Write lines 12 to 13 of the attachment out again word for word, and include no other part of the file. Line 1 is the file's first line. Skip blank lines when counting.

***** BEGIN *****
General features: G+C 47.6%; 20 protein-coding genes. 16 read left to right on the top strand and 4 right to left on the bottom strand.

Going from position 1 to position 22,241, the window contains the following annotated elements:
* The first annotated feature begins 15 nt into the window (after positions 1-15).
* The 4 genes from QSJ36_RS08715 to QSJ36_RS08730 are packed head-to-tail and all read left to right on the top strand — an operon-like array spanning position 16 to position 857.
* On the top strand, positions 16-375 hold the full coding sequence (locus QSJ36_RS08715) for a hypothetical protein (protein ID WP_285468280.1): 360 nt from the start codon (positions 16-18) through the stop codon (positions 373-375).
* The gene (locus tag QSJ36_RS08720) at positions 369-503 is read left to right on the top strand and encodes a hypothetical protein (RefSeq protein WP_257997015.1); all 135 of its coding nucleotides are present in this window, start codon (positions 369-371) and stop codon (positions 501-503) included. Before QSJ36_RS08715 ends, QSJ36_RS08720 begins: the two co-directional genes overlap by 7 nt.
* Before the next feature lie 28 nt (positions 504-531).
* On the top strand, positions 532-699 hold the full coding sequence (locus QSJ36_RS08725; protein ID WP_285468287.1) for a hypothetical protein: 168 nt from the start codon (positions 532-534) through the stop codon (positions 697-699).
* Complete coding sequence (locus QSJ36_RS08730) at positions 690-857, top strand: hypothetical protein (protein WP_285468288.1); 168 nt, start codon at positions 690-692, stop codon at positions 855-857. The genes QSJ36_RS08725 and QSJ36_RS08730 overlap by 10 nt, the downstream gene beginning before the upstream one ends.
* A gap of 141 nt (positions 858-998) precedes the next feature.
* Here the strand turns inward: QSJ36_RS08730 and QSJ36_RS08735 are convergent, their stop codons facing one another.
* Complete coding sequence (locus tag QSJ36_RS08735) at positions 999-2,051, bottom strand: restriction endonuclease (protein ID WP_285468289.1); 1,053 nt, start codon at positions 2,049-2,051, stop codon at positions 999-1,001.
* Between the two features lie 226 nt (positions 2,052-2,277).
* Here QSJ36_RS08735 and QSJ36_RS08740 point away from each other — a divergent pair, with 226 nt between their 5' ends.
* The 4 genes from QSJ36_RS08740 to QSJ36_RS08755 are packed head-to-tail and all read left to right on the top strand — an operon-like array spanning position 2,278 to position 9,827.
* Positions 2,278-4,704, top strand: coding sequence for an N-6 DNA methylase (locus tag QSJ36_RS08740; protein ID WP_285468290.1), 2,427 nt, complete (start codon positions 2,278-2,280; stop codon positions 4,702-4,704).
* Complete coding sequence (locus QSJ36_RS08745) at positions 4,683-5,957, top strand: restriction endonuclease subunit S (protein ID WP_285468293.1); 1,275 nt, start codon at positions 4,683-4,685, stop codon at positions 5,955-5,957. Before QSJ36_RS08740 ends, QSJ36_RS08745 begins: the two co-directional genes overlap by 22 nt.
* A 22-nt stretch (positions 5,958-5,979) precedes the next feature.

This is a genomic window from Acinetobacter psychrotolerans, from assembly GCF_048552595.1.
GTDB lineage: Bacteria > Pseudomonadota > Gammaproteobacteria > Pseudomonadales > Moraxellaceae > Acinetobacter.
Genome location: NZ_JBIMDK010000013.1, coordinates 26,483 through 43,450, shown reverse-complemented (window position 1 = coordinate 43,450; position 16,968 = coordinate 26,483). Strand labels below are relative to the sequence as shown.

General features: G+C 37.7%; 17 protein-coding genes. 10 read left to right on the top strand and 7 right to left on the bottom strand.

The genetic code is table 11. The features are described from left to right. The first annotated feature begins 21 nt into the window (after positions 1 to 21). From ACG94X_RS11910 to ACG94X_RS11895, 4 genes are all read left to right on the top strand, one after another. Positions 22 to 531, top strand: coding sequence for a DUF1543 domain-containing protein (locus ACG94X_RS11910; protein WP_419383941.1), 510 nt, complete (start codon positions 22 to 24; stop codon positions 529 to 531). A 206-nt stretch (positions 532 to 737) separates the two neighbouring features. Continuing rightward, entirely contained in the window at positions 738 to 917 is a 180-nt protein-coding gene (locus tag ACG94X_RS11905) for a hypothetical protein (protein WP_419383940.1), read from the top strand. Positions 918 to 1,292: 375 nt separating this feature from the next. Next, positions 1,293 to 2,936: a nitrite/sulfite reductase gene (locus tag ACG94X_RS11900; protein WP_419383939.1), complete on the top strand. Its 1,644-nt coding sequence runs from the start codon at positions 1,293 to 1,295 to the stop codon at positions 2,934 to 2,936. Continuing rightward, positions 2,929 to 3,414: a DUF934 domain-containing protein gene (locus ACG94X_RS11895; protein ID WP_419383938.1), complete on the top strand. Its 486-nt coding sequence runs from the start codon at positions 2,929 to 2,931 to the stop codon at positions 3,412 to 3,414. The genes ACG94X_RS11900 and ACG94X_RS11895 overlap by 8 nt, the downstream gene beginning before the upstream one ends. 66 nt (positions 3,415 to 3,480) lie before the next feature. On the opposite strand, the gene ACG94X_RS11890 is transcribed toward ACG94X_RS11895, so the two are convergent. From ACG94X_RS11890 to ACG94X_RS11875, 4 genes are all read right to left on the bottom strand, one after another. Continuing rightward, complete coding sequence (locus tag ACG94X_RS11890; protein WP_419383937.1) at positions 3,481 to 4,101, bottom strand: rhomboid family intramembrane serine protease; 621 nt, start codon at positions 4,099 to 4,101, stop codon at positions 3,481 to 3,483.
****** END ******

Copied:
* Complete coding sequence (locus tag QSJ36_RS08735) at positions 999-2,051, bottom strand: restriction endonuclease (protein ID WP_285468289.1); 1,053 nt, start codon at positions 2,049-2,051, stop codon at positions 999-1,001.
* Between the two features lie 226 nt (positions 2,052-2,277).